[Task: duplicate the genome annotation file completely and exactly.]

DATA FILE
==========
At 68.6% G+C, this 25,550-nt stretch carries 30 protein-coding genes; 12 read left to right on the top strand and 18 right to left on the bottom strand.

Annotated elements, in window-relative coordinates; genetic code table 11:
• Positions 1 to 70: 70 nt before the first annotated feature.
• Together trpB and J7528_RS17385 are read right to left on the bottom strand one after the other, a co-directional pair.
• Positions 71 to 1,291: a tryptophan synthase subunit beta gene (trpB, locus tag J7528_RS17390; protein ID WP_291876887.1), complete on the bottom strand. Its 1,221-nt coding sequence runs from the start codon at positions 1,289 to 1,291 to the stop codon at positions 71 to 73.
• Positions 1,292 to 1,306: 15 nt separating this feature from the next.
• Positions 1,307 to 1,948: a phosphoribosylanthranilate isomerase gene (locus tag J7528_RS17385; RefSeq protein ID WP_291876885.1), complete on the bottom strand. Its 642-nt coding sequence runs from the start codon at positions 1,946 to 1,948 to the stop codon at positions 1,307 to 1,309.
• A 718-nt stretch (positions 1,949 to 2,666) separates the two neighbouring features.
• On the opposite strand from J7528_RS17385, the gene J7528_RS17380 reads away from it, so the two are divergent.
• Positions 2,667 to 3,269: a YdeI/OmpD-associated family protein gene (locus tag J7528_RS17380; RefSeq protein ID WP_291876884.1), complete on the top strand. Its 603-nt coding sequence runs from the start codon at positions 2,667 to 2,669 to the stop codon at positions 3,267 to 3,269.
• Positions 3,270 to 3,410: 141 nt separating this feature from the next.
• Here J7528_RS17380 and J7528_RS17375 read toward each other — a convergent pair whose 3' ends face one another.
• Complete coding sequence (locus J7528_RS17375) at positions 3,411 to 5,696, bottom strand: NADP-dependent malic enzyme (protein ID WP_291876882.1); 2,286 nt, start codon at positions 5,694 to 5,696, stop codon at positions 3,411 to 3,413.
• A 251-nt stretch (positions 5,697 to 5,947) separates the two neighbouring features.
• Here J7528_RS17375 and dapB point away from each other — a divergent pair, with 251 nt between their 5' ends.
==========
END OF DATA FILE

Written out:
At 68.6% G+C, this 25,550-nt stretch carries 30 protein-coding genes; 12 read left to right on the top strand and 18 right to left on the bottom strand.

Annotated elements, in window-relative coordinates; genetic code table 11:
• Positions 1 to 70: 70 nt before the first annotated feature.
• Together trpB and J7528_RS17385 are read right to left on the bottom strand one after the other, a co-directional pair.
• Positions 71 to 1,291: a tryptophan synthase subunit beta gene (trpB, locus tag J7528_RS17390; protein ID WP_291876887.1), complete on the bottom strand. Its 1,221-nt coding sequence runs from the start codon at positions 1,289 to 1,291 to the stop codon at positions 71 to 73.
• Positions 1,292 to 1,306: 15 nt separating this feature from the next.
• Positions 1,307 to 1,948: a phosphoribosylanthranilate isomerase gene (locus tag J7528_RS17385; RefSeq protein ID WP_291876885.1), complete on the bottom strand. Its 642-nt coding sequence runs from the start codon at positions 1,946 to 1,948 to the stop codon at positions 1,307 to 1,309.
• A 718-nt stretch (positions 1,949 to 2,666) separates the two neighbouring features.
• On the opposite strand from J7528_RS17385, the gene J7528_RS17380 reads away from it, so the two are divergent.
• Positions 2,667 to 3,269: a YdeI/OmpD-associated family protein gene (locus tag J7528_RS17380; RefSeq protein ID WP_291876884.1), complete on the top strand. Its 603-nt coding sequence runs from the start codon at positions 2,667 to 2,669 to the stop codon at positions 3,267 to 3,269.
• Positions 3,270 to 3,410: 141 nt separating this feature from the next.
• Here J7528_RS17380 and J7528_RS17375 read toward each other — a convergent pair whose 3' ends face one another.
• Complete coding sequence (locus J7528_RS17375) at positions 3,411 to 5,696, bottom strand: NADP-dependent malic enzyme (protein ID WP_291876882.1); 2,286 nt, start codon at positions 5,694 to 5,696, stop codon at positions 3,411 to 3,413.
• A 251-nt stretch (positions 5,697 to 5,947) separates the two neighbouring features.
• Here J7528_RS17375 and dapB point away from each other — a divergent pair, with 251 nt between their 5' ends.